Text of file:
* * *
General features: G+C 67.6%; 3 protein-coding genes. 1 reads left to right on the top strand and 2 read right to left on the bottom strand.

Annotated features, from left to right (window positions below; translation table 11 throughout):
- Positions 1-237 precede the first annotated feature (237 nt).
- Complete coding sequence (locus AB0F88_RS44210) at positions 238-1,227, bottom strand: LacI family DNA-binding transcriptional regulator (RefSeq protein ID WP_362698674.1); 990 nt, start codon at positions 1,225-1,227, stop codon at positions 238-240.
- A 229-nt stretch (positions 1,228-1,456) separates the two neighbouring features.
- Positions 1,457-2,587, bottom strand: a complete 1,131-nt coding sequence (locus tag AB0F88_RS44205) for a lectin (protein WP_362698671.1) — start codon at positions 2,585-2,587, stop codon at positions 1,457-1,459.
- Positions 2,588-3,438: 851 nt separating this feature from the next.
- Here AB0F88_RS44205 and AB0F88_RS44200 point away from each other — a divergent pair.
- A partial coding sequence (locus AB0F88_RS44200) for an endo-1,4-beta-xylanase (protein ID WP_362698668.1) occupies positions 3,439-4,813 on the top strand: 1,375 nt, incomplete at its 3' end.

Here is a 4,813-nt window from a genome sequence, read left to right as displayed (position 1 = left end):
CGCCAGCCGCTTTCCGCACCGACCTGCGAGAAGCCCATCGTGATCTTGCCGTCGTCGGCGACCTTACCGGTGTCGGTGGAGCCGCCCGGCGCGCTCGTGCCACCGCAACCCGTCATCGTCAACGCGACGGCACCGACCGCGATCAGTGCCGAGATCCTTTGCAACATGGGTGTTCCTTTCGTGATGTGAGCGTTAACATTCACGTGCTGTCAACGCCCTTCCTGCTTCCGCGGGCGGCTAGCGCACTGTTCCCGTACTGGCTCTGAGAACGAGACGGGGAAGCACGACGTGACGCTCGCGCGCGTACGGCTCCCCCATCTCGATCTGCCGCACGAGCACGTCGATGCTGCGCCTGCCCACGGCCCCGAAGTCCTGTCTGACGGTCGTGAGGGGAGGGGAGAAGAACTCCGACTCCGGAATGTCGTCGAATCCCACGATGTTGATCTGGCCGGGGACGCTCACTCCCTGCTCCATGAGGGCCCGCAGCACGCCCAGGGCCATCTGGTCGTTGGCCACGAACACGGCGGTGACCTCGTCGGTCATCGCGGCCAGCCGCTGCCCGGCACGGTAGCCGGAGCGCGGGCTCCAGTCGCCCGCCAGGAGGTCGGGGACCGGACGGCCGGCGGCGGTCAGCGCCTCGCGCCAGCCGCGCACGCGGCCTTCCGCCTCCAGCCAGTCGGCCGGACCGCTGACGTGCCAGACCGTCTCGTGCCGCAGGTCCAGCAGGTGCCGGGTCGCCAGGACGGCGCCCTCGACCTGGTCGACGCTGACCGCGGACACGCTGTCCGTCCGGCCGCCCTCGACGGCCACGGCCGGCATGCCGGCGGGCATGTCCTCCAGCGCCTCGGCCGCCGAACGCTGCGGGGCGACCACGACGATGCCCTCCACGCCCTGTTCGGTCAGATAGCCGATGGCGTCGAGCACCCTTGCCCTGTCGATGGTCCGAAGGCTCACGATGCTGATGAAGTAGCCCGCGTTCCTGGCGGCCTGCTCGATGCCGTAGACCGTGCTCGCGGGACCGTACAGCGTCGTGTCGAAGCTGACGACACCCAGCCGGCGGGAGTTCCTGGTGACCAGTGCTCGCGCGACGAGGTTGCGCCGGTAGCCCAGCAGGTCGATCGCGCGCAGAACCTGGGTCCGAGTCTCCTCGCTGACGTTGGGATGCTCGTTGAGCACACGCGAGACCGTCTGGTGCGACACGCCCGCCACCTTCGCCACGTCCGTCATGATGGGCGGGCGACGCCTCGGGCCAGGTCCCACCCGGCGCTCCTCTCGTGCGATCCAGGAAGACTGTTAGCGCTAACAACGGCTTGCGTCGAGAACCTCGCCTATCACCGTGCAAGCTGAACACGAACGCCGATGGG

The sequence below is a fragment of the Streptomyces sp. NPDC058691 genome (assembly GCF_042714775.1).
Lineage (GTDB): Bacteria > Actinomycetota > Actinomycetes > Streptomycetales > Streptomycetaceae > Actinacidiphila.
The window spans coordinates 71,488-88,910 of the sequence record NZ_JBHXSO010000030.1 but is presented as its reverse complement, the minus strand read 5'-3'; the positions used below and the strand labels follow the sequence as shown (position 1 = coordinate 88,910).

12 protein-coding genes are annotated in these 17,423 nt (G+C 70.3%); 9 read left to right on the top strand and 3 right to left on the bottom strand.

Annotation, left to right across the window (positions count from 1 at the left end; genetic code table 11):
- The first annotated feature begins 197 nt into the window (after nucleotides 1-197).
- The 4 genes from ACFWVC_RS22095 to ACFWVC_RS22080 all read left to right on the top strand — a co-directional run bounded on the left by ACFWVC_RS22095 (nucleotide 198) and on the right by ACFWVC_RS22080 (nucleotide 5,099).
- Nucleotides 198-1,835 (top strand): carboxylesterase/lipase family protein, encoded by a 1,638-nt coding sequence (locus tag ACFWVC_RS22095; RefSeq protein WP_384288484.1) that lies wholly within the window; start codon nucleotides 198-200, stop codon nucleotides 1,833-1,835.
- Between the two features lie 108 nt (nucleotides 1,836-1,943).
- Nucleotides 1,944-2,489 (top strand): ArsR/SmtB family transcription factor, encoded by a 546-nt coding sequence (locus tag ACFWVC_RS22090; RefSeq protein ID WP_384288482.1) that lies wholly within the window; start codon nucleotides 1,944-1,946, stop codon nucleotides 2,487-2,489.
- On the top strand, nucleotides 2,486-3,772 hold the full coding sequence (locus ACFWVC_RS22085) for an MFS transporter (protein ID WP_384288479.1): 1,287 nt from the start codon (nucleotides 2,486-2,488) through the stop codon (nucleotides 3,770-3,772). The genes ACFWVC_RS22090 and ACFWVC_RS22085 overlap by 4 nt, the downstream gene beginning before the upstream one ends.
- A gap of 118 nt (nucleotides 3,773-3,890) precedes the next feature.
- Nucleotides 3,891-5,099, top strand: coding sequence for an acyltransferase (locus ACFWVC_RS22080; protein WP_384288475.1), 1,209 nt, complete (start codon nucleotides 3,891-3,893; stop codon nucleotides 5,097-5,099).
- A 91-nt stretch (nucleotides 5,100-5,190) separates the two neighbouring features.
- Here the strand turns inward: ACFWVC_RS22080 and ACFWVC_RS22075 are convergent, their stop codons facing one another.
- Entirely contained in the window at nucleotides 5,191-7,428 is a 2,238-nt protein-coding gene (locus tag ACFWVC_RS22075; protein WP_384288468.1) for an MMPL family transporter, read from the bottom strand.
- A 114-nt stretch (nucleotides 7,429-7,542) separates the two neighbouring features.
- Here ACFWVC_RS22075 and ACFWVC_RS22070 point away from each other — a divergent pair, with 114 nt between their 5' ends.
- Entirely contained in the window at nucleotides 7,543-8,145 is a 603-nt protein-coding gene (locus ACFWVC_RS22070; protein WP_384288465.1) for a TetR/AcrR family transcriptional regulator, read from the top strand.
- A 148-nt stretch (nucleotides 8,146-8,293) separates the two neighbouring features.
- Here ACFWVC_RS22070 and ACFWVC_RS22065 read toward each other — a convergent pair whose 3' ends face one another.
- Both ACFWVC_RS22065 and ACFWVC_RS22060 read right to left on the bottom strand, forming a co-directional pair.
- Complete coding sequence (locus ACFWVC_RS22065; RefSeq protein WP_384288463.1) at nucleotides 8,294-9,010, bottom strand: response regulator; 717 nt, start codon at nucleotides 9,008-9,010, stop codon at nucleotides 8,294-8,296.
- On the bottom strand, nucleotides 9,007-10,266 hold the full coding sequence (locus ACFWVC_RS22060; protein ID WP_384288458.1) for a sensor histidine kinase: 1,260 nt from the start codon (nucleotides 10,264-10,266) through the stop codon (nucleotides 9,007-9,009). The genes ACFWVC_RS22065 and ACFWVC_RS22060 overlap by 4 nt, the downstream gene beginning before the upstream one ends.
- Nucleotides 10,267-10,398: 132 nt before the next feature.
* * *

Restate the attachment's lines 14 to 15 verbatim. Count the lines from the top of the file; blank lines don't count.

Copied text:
The window spans coordinates 71,488-88,910 of the sequence record NZ_JBHXSO010000030.1 but is presented as its reverse complement, the minus strand read 5'-3'; the positions used below and the strand labels follow the sequence as shown (position 1 = coordinate 88,910).

12 protein-coding genes are annotated in these 17,423 nt (G+C 70.3%); 9 read left to right on the top strand and 3 right to left on the bottom strand.